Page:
Wednesday, June 20, 2012

Birds in my Attic???  What kind of blog name is that????

Well - my house is a bungalow with a peaked roof.  It is insulated well and at this point inaccessible as the attic hatch was sealed to save energy.

There is a lovely little flock of sparrows that roost every evening in my cedar tree out front.  I couldn't figure out where they were coming from until my neighbour Julie pointed out they were nesting in my eaves!  Damned if there isn't a small hole in the fascia (or is it a soffit?) front and back of my house and the little buggers got in and built a small city in my attic eaves.  :-(  In the morning it is like a clown car of sparrows as they all shove their way out the small hole.

I can't bring myself to seal the holes until the babies fledge and fly out.  I know it is the practical thing to do but I just can't.  They are pretty big and should be moving out soon.  I will wait until everyone has left the attic for the day and then put up temporary screening over the holes.  Hopefully that will let me identify if any are trapped inside and release them. 

So "Birds in my Attic" seemed an apt title and one my friends will assume refer to the scattered way my brain works rather than wee birdies actaully living in my attic.  :-)  It makes me smile and will stay as the title.

Trying this blogging thing again!

Well, it has been over a year since I posted - hard to believe I actually have a degree in Creative Writing with this kind of record!  :-)

Since moving to Winnipeg I have secured my job at the Royal Winnipeg Ballet as the Footwear Manager and, in February, bought a wee little house built in 1913 and moved in on my 1st anniversary of moving to Winnipeg.  It is on a small lot (25' x 90') but has a true south oriented backyard that I am currently working to convert from white pea gravel to a garden with a living driveway.  It will be a couple of years until I am done but I think it will be good for my body and my soul.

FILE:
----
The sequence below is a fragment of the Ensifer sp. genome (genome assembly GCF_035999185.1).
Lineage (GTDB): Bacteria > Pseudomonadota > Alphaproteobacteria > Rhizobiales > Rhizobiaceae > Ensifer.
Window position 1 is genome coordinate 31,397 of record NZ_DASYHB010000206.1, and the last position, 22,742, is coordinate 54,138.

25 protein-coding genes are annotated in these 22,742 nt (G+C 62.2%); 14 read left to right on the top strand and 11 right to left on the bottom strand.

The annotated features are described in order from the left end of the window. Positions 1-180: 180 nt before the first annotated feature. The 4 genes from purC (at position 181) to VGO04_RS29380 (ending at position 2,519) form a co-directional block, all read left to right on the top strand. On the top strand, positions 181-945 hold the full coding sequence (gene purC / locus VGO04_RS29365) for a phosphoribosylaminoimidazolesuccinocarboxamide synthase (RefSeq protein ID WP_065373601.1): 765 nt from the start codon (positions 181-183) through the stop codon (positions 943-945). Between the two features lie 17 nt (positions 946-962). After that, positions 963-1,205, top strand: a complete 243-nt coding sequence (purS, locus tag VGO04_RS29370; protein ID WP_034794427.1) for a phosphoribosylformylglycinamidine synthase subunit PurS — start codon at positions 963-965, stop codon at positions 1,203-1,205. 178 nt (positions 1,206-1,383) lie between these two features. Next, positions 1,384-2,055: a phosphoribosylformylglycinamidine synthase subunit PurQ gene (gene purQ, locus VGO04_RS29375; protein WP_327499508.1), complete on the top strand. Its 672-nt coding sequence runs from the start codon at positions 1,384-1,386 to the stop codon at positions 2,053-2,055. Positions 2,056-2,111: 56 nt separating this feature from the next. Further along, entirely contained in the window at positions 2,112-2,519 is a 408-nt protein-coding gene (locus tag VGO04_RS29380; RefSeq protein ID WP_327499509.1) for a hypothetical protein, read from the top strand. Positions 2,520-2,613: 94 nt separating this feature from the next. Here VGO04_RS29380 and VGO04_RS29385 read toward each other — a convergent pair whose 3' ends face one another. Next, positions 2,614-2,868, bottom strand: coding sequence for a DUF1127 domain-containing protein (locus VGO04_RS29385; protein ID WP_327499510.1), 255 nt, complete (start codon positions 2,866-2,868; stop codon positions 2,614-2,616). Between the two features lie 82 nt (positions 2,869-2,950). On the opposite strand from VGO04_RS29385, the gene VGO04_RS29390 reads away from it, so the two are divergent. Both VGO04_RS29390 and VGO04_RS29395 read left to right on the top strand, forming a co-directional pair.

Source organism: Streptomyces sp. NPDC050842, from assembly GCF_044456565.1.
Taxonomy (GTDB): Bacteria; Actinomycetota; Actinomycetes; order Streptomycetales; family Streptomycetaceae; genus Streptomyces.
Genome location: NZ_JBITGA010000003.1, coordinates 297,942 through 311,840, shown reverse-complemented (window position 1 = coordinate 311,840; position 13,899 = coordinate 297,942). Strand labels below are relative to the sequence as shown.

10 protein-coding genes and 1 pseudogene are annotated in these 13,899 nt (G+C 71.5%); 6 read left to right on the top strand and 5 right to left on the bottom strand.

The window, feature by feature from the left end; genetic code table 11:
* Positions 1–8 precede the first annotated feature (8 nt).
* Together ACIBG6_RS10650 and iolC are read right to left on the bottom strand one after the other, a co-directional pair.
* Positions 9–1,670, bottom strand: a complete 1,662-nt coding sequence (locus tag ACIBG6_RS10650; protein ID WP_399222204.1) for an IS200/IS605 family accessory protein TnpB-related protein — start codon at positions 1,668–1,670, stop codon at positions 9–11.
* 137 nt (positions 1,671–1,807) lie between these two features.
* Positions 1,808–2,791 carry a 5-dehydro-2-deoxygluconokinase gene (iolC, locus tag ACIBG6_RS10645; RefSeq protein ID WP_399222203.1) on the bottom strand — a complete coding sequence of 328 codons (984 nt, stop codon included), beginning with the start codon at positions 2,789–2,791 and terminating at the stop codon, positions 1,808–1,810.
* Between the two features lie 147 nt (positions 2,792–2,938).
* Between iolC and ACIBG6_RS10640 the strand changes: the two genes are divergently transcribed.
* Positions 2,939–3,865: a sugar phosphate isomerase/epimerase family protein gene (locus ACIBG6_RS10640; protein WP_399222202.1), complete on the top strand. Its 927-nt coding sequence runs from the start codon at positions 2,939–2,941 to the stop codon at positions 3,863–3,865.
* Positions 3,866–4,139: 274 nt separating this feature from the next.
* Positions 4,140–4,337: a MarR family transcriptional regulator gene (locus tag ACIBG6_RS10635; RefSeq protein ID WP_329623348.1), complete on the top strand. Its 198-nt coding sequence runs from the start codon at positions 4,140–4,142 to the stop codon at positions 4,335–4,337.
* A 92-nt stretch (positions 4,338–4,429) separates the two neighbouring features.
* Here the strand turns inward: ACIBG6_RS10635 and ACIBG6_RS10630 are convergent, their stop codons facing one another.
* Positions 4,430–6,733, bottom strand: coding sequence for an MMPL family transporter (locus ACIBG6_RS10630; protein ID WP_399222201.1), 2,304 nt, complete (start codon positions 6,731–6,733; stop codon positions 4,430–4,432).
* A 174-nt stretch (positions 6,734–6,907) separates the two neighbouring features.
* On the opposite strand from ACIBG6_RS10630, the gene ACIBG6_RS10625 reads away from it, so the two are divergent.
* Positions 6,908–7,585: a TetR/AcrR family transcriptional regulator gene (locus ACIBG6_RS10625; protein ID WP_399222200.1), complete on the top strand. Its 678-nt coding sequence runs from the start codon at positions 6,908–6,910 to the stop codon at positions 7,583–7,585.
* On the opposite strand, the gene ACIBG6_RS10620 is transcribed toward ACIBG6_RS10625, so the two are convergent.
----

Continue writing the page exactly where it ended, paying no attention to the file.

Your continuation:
This is how it looked when the gravel was just installed, probably 2 years ago, when I moved in it was much grayer looking and compacted as it had been used as a parking lot continuously. 

Below is the front of the house (again taken about 2 years ago) - that is a tree form cedar in the centre and a paper bark birch to the right.  It has a nicer form of gravel - black stone.  Yesterday I planted  my first shrubs - 3 cotoneasters on the right side behind the firehydrant and 2 native, redleafed roses on the left side of the walk.  There will be a lime green 9 bark between the 2 roses to add a hit of contrast.  Earlier, in a fit of garden fever, I removed the weed cloth from the base of both trees and planted some 'rebelina' bi-coloured violas and some native downy woodland violets (viola pubescens) under the birch. 

I can't take credit for plant choice as I have a wonderful garden consultant - William (Bill) Dowie - who has a very compatible esthetic and is very knowledgeable about native plantings.  He is both helping me design a pair of gardens (I say I would like something like "x" and he says how to implement and/or modifies to create what I didn't know I wanted!) that can be gradually implemented and will be doing a lot of the hardscape building for me.  He is great in that he believes in teaching others to do the work so they can carry forward on projects and hopefully teach others! 

The front yard will be mostly native plants (grasses, shrubs and flowers) with the hope of creating habitat for local bugs and bees and birds.  It will be a prairie cottage garden! 

The back will be a set of raised beds and a low deck.  Bill also suggested a green-screened living driveway (maybe creeping thyme underfoot) for my car, nestled against the neighbour's garage.  LOVE IT.

Wish me luck everyone!  This will consume my life this summer.